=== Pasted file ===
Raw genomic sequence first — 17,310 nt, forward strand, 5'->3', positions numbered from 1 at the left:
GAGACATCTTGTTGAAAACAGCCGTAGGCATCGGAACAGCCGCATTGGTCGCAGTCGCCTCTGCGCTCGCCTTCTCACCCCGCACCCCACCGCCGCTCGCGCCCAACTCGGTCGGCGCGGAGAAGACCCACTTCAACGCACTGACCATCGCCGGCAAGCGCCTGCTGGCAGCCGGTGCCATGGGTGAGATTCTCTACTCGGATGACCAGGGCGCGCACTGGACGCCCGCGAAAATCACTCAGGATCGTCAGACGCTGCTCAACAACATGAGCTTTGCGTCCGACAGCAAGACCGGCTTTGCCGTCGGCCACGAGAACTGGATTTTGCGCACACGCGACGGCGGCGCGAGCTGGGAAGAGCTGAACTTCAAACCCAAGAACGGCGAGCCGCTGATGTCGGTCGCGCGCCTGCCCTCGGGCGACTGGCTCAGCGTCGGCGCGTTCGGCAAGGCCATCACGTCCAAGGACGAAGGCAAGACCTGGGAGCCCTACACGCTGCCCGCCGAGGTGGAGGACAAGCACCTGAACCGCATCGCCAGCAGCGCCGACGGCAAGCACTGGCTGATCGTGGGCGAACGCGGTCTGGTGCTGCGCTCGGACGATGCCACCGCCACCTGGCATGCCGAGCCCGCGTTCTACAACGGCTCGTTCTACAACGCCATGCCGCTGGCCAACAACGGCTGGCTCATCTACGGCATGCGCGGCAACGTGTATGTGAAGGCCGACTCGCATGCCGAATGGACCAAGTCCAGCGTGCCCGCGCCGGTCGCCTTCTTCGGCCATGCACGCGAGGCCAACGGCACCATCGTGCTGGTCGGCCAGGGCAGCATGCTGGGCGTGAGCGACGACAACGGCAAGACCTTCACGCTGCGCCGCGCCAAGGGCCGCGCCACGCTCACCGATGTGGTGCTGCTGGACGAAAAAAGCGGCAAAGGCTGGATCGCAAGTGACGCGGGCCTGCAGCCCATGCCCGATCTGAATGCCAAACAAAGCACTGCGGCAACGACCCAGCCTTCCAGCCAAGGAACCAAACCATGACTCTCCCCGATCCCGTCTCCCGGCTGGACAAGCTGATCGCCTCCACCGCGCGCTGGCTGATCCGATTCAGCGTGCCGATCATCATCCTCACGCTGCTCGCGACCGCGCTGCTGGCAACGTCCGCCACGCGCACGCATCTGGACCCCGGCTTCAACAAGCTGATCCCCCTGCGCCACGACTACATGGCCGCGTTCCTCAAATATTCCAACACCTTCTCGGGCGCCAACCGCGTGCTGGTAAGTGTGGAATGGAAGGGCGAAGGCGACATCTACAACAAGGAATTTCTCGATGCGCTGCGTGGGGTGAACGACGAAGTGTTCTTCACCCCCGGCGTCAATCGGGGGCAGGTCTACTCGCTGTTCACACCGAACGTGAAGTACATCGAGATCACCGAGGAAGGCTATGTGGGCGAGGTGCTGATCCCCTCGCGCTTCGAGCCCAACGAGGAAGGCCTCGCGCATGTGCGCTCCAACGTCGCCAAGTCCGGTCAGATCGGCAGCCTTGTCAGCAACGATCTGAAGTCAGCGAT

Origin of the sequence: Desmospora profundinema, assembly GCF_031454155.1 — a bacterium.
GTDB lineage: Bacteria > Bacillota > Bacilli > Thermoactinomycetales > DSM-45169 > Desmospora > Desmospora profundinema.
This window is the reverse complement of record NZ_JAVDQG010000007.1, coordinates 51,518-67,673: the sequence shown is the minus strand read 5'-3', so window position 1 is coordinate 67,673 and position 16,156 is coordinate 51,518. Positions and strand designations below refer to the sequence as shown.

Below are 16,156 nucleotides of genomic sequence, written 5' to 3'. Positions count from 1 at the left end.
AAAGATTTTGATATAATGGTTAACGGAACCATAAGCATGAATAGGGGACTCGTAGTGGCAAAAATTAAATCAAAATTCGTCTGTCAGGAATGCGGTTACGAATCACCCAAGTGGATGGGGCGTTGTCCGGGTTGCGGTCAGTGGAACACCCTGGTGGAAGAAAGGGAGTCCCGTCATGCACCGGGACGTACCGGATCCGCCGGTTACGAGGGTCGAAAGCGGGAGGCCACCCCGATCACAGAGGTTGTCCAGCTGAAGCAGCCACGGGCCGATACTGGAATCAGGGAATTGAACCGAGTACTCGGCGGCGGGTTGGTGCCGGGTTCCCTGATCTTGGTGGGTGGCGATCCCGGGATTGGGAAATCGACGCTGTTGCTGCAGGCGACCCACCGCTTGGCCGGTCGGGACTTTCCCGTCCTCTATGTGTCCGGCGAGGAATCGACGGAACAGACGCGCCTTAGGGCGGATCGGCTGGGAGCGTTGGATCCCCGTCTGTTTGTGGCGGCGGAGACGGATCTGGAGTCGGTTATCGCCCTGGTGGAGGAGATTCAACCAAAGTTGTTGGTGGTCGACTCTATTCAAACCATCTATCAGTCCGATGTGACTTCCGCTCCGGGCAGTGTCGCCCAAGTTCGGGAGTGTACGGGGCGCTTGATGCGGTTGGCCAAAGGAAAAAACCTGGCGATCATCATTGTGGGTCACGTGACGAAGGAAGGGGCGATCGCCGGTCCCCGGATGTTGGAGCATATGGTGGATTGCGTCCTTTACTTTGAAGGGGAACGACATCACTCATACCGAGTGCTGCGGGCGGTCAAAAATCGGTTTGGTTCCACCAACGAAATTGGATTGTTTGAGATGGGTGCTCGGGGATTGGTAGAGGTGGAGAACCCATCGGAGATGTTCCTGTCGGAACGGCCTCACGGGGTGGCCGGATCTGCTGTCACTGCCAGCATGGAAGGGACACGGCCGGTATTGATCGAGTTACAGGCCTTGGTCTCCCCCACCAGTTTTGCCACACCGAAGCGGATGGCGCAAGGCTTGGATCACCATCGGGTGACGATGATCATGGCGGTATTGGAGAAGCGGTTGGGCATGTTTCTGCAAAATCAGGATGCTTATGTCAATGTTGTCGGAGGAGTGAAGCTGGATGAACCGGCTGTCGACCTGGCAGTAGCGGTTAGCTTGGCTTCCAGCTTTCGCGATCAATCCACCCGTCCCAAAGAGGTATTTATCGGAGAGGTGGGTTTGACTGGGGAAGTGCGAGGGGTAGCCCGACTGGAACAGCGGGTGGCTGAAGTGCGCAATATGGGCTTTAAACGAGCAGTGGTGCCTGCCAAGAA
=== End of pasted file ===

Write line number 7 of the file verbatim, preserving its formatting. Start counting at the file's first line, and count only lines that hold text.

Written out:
AAAGATTTTGATATAATGGTTAACGGAACCATAAGCATGAATAGGGGACTCGTAGTGGCAAAAATTAAATCAAAATTCGTCTGTCAGGAATGCGGTTACGAATCACCCAAGTGGATGGGGCGTTGTCCGGGTTGCGGTCAGTGGAACACCCTGGTGGAAGAAAGGGAGTCCCGTCATGCACCGGGACGTACCGGATCCGCCGGTTACGAGGGTCGAAAGCGGGAGGCCACCCCGATCACAGAGGTTGTCCAGCTGAAGCAGCCACGGGCCGATACTGGAATCAGGGAATTGAACCGAGTACTCGGCGGCGGGTTGGTGCCGGGTTCCCTGATCTTGGTGGGTGGCGATCCCGGGATTGGGAAATCGACGCTGTTGCTGCAGGCGACCCACCGCTTGGCCGGTCGGGACTTTCCCGTCCTCTATGTGTCCGGCGAGGAATCGACGGAACAGACGCGCCTTAGGGCGGATCGGCTGGGAGCGTTGGATCCCCGTCTGTTTGTGGCGGCGGAGACGGATCTGGAGTCGGTTATCGCCCTGGTGGAGGAGATTCAACCAAAGTTGTTGGTGGTCGACTCTATTCAAACCATCTATCAGTCCGATGTGACTTCCGCTCCGGGCAGTGTCGCCCAAGTTCGGGAGTGTACGGGGCGCTTGATGCGGTTGGCCAAAGGAAAAAACCTGGCGATCATCATTGTGGGTCACGTGACGAAGGAAGGGGCGATCGCCGGTCCCCGGATGTTGGAGCATATGGTGGATTGCGTCCTTTACTTTGAAGGGGAACGACATCACTCATACCGAGTGCTGCGGGCGGTCAAAAATCGGTTTGGTTCCACCAACGAAATTGGATTGTTTGAGATGGGTGCTCGGGGATTGGTAGAGGTGGAGAACCCATCGGAGATGTTCCTGTCGGAACGGCCTCACGGGGTGGCCGGATCTGCTGTCACTGCCAGCATGGAAGGGACACGGCCGGTATTGATCGAGTTACAGGCCTTGGTCTCCCCCACCAGTTTTGCCACACCGAAGCGGATGGCGCAAGGCTTGGATCACCATCGGGTGACGATGATCATGGCGGTATTGGAGAAGCGGTTGGGCATGTTTCTGCAAAATCAGGATGCTTATGTCAATGTTGTCGGAGGAGTGAAGCTGGATGAACCGGCTGTCGACCTGGCAGTAGCGGTTAGCTTGGCTTCCAGCTTTCGCGATCAATCCACCCGTCCCAAAGAGGTATTTATCGGAGAGGTGGGTTTGACTGGGGAAGTGCGAGGGGTAGCCCGACTGGAACAGCGGGTGGCTGAAGTGCGCAATATGGGCTTTAAACGAGCAGTGGTGCCTGCCAAGAA